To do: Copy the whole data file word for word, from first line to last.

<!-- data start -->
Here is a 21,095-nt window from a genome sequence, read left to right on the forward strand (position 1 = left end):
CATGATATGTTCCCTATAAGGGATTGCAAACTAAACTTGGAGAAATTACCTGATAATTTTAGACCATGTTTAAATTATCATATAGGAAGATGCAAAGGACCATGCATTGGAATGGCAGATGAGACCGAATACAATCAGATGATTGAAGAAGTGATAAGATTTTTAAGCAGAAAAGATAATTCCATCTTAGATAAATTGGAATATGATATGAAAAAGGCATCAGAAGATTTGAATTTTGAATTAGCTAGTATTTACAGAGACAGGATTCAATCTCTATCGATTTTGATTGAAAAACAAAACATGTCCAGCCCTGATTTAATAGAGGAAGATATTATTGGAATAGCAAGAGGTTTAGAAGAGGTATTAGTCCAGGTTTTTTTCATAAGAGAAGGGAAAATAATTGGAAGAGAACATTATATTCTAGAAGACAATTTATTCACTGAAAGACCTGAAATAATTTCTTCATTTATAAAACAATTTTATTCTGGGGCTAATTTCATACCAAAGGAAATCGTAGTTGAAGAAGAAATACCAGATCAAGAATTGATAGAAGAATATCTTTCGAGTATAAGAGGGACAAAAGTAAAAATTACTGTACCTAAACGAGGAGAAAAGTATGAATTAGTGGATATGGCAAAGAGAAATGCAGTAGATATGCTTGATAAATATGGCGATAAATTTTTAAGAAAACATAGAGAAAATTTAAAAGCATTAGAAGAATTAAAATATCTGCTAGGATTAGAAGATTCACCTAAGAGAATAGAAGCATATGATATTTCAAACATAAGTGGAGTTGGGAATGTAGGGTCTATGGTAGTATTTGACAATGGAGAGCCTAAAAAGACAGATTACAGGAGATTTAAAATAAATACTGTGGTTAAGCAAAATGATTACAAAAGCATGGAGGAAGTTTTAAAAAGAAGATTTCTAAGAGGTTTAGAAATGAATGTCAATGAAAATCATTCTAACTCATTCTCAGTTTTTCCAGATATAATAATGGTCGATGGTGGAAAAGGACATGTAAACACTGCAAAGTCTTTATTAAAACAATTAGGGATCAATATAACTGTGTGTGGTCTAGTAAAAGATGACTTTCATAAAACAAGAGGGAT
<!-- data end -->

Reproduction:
Here is a 21,095-nt window from a genome sequence, read left to right on the forward strand (position 1 = left end):
CATGATATGTTCCCTATAAGGGATTGCAAACTAAACTTGGAGAAATTACCTGATAATTTTAGACCATGTTTAAATTATCATATAGGAAGATGCAAAGGACCATGCATTGGAATGGCAGATGAGACCGAATACAATCAGATGATTGAAGAAGTGATAAGATTTTTAAGCAGAAAAGATAATTCCATCTTAGATAAATTGGAATATGATATGAAAAAGGCATCAGAAGATTTGAATTTTGAATTAGCTAGTATTTACAGAGACAGGATTCAATCTCTATCGATTTTGATTGAAAAACAAAACATGTCCAGCCCTGATTTAATAGAGGAAGATATTATTGGAATAGCAAGAGGTTTAGAAGAGGTATTAGTCCAGGTTTTTTTCATAAGAGAAGGGAAAATAATTGGAAGAGAACATTATATTCTAGAAGACAATTTATTCACTGAAAGACCTGAAATAATTTCTTCATTTATAAAACAATTTTATTCTGGGGCTAATTTCATACCAAAGGAAATCGTAGTTGAAGAAGAAATACCAGATCAAGAATTGATAGAAGAATATCTTTCGAGTATAAGAGGGACAAAAGTAAAAATTACTGTACCTAAACGAGGAGAAAAGTATGAATTAGTGGATATGGCAAAGAGAAATGCAGTAGATATGCTTGATAAATATGGCGATAAATTTTTAAGAAAACATAGAGAAAATTTAAAAGCATTAGAAGAATTAAAATATCTGCTAGGATTAGAAGATTCACCTAAGAGAATAGAAGCATATGATATTTCAAACATAAGTGGAGTTGGGAATGTAGGGTCTATGGTAGTATTTGACAATGGAGAGCCTAAAAAGACAGATTACAGGAGATTTAAAATAAATACTGTGGTTAAGCAAAATGATTACAAAAGCATGGAGGAAGTTTTAAAAAGAAGATTTCTAAGAGGTTTAGAAATGAATGTCAATGAAAATCATTCTAACTCATTCTCAGTTTTTCCAGATATAATAATGGTCGATGGTGGAAAAGGACATGTAAACACTGCAAAGTCTTTATTAAAACAATTAGGGATCAATATAACTGTGTGTGGTCTAGTAAAAGATGACTTTCATAAAACAAGAGGGAT